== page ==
The privatisation decision sparked protests from Turkish defence industry workers’ union Harb-İş, which noted that the land for the tank factory had originally been presented as a gift to the Turkish military by the people of Sakarya in 1975, when a U.S. weapons embargo prevented Turkey from buying spare parts for its U.S.-built tanks.
“How right is it to hand over this facility on a silver platter to these people for 25 years,” asked Harb-İş’s Sakarya branch head Yaşar Yavuz. “How right is it, while we have done everything to prepare for construction of the Altay tank, to hand over the factory to people who have no experience, understanding or connection to this field?”
The only clear winners are BMC and its Qatari partners, who have somehow been granted the right to operate a factory that produces all the Turkish military’s tracked vehicles, as well as modernising its Leopard T1 and T2 and M52 tanks and manufacturing other equipment.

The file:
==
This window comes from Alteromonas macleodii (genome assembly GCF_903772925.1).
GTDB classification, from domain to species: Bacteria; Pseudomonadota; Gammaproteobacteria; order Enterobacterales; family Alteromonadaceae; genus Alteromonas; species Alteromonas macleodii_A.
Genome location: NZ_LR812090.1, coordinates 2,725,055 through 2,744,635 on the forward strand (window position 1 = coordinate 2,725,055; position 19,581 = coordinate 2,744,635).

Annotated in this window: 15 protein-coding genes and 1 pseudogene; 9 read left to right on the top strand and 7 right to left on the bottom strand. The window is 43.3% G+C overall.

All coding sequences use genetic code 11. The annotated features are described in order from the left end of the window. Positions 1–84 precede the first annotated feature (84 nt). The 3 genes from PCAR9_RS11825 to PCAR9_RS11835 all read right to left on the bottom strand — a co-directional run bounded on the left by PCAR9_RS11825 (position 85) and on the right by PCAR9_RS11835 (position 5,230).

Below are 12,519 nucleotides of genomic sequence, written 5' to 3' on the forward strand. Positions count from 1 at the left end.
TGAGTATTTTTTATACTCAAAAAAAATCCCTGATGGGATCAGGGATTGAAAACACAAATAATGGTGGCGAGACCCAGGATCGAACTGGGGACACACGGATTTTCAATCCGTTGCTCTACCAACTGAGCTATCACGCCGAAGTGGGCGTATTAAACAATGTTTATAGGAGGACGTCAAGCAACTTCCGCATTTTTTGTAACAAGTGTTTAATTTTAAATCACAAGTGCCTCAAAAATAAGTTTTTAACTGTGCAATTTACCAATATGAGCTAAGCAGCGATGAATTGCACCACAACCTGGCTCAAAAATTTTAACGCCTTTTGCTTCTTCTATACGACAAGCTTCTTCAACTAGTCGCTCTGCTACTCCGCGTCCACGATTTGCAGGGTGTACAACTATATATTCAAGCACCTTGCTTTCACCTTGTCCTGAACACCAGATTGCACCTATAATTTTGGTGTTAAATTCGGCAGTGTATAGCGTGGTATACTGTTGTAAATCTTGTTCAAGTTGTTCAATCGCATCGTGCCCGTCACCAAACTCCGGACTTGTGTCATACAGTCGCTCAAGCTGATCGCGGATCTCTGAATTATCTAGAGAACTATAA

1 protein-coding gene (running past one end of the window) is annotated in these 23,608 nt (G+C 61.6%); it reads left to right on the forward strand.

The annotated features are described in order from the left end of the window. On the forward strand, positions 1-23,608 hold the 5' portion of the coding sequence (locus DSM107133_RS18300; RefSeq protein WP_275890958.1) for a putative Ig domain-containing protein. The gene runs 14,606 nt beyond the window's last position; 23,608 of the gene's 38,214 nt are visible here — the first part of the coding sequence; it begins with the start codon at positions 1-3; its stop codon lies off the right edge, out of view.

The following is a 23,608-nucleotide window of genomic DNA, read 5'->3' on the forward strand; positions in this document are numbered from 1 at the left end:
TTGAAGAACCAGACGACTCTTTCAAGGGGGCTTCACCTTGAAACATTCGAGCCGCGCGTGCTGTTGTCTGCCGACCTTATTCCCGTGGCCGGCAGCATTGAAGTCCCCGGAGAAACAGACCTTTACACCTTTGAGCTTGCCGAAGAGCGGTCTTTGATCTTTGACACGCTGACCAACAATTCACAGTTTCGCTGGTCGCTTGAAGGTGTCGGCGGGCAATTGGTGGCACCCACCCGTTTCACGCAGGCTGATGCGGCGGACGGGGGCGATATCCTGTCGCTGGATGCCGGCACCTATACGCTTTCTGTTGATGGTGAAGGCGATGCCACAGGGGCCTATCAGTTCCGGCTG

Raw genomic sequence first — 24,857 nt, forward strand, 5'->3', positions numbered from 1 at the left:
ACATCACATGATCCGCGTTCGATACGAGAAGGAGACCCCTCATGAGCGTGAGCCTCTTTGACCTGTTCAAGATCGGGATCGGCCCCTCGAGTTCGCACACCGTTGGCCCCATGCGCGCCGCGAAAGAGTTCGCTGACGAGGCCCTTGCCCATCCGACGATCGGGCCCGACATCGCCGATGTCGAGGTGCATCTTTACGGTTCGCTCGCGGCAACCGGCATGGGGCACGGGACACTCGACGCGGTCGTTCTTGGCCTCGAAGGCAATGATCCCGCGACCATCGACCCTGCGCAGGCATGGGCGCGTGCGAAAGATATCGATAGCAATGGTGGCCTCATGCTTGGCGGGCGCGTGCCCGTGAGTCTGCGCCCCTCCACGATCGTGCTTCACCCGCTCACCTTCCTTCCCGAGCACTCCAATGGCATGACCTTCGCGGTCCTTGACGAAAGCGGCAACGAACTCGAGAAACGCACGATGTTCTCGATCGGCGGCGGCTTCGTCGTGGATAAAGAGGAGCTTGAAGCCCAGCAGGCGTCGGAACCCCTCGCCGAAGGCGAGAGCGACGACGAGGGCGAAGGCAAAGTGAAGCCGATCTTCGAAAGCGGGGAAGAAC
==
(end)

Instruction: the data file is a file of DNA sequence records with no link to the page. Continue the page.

As well as the billions of dollars it would have taken BMC to build its own factory, the 25-year operating rights the company has been granted also saves it the two or three years of investment, and gives it access to the thousands of experienced staff already in place.
All in all, Qatar’s emir, Sheikh Tamim bin Hamad Al Thani appears to have done well by sending Erdoğan his $500 million jet and received a factory worth billions in return. And, while we are still yet to see any of the $15 billion direct investment promised by the Qataris, their 50-percent share of the $20 billion factory already leaves them close to breaking even. Of course, the $3.5 billion order for tanks is just the cherry on top.